The BOD2 printer was recently purchased by the construction company Elite for Construction & Development Co., with the express purpose of creating 3D printed private homes in Saudi Arabia. This is going to be a big job. In all, Saudi Arabia aims to build 1.5 million private houses over the next decade. While not all of those will necessarily be 3D printed, a tool such as this could certainly help save on both time and money.

Source: https://cobod.com/
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https://www.digitaltrends.com/

3D printing becoming a surgical game changer

Imagine 1,000 puzzle pieces without any picture of what it’s ultimately supposed to look like. With few, if any, reference points, the challenge of fitting them together would be daunting. That’s what surgeons often confront when a patient suffering from a traumatic injury or condition has a portion of their body that is dramatically damaged or changed. The “puzzle” can be exponentially harder when the injuries involve a person’s face or skull – areas of the human anatomy that are complex, difficult to surgically navigate, and often require both functional and near-perfect cosmetic repair.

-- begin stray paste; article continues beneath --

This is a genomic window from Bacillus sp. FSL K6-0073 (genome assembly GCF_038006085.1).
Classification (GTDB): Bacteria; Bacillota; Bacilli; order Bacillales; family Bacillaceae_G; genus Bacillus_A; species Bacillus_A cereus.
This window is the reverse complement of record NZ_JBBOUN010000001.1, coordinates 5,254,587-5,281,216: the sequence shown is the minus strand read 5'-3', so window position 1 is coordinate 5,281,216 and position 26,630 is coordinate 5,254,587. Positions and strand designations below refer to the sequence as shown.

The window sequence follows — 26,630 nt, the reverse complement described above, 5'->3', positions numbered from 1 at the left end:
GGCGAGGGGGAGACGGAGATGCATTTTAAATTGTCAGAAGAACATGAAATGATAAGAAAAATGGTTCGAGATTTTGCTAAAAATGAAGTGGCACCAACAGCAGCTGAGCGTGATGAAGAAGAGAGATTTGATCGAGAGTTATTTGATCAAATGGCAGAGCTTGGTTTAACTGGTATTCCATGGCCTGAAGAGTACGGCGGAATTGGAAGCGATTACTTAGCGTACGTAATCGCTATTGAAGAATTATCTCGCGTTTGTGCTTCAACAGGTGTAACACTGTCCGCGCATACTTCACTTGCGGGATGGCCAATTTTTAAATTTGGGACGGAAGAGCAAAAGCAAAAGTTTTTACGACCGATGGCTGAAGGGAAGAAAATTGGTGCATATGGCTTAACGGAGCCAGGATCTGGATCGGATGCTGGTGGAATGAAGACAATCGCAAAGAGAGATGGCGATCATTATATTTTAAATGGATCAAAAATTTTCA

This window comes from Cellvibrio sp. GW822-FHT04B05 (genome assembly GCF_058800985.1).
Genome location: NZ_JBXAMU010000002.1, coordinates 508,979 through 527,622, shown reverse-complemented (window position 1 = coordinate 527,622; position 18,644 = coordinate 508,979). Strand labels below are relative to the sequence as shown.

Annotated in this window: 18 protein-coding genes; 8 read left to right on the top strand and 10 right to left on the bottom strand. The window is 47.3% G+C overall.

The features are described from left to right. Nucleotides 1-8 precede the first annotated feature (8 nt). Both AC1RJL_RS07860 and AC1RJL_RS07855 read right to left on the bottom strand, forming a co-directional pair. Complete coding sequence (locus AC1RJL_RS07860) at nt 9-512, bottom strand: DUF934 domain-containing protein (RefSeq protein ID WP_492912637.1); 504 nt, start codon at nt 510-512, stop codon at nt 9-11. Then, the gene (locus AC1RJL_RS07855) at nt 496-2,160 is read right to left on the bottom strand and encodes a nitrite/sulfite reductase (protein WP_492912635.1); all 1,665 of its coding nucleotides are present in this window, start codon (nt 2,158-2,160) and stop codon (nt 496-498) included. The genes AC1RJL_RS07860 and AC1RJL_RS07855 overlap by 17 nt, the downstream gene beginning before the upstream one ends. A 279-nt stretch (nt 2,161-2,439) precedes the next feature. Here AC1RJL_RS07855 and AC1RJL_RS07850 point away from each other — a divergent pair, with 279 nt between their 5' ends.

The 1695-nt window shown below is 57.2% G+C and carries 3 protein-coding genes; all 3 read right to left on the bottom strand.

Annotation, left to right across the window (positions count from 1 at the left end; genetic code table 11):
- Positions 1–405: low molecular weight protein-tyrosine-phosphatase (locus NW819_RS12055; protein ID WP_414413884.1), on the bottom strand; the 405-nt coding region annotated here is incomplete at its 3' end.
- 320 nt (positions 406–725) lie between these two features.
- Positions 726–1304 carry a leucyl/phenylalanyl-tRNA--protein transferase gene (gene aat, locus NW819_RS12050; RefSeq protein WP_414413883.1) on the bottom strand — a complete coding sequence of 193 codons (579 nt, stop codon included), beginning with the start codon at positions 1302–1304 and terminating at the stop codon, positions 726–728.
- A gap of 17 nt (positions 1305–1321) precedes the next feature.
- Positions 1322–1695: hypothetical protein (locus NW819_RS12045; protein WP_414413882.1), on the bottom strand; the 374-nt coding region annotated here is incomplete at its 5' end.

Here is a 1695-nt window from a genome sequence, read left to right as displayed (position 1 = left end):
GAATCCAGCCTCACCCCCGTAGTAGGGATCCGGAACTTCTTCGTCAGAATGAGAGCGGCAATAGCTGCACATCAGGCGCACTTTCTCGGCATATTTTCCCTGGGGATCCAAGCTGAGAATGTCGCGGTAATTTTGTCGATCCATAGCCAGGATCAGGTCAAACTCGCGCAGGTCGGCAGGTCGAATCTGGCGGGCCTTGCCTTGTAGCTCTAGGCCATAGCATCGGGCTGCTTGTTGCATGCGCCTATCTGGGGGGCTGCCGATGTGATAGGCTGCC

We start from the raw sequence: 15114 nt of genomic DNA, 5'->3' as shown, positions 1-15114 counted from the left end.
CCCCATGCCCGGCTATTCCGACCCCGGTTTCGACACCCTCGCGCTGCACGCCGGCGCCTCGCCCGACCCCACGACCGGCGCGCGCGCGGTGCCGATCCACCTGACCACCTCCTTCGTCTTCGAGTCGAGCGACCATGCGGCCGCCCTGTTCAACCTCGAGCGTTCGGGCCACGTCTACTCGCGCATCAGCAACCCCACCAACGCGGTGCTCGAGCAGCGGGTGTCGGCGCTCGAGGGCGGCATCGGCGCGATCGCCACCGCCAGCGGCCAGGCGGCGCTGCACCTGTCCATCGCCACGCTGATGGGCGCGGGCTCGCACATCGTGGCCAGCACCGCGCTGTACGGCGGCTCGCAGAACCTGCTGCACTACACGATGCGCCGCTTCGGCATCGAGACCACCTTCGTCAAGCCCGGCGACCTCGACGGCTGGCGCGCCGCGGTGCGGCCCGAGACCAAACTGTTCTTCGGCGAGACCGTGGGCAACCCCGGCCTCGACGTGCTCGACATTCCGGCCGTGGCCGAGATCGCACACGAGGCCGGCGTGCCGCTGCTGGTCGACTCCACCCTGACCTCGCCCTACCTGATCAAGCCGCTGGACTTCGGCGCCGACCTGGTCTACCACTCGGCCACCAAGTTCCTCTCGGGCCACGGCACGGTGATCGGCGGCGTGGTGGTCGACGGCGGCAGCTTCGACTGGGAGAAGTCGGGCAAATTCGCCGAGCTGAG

Now, thanks to high-tech equipment that is sometimes not much bigger than a home printer, UC Davis Health physicians are enhancing their capabilities and mapping out surgeries in ways that benefit patients and surgical outcomes.

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3D printing, which for us means manufacturing that’s accurate, affordable and on-site, can be a game changer in health care,” said David Lubarsky, vice chancellor for Human Health Sciences and CEO of UC Davis Health, who is very encouraged by the university’s newest technology initiatives and promising results.